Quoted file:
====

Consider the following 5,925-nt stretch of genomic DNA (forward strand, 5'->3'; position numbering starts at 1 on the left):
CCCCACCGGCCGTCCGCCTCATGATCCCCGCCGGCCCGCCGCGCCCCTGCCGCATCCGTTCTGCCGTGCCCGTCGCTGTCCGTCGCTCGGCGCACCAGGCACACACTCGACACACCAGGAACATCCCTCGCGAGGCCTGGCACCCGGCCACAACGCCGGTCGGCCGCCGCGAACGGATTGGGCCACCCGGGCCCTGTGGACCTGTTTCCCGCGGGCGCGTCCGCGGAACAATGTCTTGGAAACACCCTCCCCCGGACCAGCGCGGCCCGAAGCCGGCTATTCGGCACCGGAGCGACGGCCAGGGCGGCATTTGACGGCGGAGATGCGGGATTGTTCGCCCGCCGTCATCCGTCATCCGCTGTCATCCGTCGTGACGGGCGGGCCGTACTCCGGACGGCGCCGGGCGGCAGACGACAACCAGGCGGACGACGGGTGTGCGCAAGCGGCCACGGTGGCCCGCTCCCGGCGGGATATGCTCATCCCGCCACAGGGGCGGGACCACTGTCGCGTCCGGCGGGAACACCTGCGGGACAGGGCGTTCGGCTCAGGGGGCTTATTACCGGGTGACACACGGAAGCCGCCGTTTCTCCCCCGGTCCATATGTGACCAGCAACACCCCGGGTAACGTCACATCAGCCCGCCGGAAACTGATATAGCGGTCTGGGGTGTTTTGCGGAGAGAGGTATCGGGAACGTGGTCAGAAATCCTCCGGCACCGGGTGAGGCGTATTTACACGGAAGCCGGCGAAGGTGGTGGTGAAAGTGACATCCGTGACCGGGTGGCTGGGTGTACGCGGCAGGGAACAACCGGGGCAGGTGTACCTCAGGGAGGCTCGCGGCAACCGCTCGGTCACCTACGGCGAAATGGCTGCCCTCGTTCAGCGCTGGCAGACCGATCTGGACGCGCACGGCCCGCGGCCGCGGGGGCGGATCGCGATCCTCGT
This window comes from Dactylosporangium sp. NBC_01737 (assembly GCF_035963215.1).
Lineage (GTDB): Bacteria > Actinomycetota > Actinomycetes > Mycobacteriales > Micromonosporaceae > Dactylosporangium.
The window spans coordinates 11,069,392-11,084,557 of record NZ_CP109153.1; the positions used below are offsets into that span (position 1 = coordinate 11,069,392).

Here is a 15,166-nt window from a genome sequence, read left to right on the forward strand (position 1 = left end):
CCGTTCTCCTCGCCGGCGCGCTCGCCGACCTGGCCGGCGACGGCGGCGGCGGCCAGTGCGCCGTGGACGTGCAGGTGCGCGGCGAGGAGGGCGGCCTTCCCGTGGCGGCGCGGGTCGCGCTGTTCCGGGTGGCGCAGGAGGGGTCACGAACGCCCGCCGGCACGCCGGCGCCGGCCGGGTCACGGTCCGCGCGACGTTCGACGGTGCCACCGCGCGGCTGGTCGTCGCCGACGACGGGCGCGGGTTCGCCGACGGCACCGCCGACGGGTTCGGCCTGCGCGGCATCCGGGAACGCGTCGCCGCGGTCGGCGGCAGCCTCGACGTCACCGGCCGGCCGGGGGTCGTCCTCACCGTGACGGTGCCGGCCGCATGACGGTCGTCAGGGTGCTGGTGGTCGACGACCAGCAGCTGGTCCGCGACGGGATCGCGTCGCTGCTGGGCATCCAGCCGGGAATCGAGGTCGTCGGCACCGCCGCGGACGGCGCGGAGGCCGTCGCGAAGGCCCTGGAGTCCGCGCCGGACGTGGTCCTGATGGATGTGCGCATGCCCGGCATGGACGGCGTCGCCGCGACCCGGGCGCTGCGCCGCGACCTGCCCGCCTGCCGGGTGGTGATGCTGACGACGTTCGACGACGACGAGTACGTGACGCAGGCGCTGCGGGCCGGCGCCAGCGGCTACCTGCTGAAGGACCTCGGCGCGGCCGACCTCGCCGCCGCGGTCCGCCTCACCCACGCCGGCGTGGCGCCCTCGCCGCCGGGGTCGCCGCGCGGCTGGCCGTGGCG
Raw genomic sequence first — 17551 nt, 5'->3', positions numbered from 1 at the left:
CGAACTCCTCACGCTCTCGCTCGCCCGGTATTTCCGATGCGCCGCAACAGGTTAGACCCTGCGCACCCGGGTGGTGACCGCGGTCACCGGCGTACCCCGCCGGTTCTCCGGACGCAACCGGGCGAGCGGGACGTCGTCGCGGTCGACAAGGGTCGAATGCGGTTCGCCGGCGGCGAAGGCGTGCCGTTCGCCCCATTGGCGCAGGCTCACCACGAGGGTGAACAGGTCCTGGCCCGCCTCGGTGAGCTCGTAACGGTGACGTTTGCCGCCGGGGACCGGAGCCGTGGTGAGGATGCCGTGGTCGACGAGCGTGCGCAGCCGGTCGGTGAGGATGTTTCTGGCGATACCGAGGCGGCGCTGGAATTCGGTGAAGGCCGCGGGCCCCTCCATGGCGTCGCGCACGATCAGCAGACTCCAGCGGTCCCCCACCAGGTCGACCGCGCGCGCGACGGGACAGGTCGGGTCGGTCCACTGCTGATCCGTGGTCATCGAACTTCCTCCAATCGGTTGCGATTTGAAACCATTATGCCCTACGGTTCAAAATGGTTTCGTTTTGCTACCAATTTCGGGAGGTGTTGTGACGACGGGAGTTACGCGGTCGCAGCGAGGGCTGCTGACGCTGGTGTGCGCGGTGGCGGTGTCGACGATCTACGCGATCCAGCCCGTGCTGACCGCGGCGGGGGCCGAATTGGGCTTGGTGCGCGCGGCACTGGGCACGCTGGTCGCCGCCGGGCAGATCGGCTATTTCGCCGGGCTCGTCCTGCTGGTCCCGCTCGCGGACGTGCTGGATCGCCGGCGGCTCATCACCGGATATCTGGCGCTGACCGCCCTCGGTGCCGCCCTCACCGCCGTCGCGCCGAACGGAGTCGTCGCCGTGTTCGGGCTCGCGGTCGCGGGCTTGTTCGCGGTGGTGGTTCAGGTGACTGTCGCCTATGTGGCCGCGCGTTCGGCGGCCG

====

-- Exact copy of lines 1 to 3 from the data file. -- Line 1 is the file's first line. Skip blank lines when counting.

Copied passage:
Consider the following 5,925-nt stretch of genomic DNA (forward strand, 5'->3'; position numbering starts at 1 on the left):
CCCCACCGGCCGTCCGCCTCATGATCCCCGCCGGCCCGCCGCGCCCCTGCCGCATCCGTTCTGCCGTGCCCGTCGCTGTCCGTCGCTCGGCGCACCAGGCACACACTCGACACACCAGGAACATCCCTCGCGAGGCCTGGCACCCGGCCACAACGCCGGTCGGCCGCCGCGAACGGATTGGGCCACCCGGGCCCTGTGGACCTGTTTCCCGCGGGCGCGTCCGCGGAACAATGTCTTGGAAACACCCTCCCCCGGACCAGCGCGGCCCGAAGCCGGCTATTCGGCACCGGAGCGACGGCCAGGGCGGCATTTGACGGCGGAGATGCGGGATTGTTCGCCCGCCGTCATCCGTCATCCGCTGTCATCCGTCGTGACGGGCGGGCCGTACTCCGGACGGCGCCGGGCGGCAGACGACAACCAGGCGGACGACGGGTGTGCGCAAGCGGCCACGGTGGCCCGCTCCCGGCGGGATATGCTCATCCCGCCACAGGGGCGGGACCACTGTCGCGTCCGGCGGGAACACCTGCGGGACAGGGCGTTCGGCTCAGGGGGCTTATTACCGGGTGACACACGGAAGCCGCCGTTTCTCCCCCGGTCCATATGTGACCAGCAACACCCCGGGTAACGTCACATCAGCCCGCCGGAAACTGATATAGCGGTCTGGGGTGTTTTGCGGAGAGAGGTATCGGGAACGTGGTCAGAAATCCTCCGGCACCGGGTGAGGCGTATTTACACGGAAGCCGGCGAAGGTGGTGGTGAAAGTGACATCCGTGACCGGGTGGCTGGGTGTACGCGGCAGGGAACAACCGGGGCAGGTGTACCTCAGGGAGGCTCGCGGCAACCGCTCGGTCACCTACGGCGAAATGGCTGCCCTCGTTCAGCGCTGGCAGACCGATCTGGACGCGCACGGCCCGCGGCCGCGGGGGCGGATCGCGATCCTCGT
This window comes from Dactylosporangium sp. NBC_01737 (assembly GCF_035963215.1).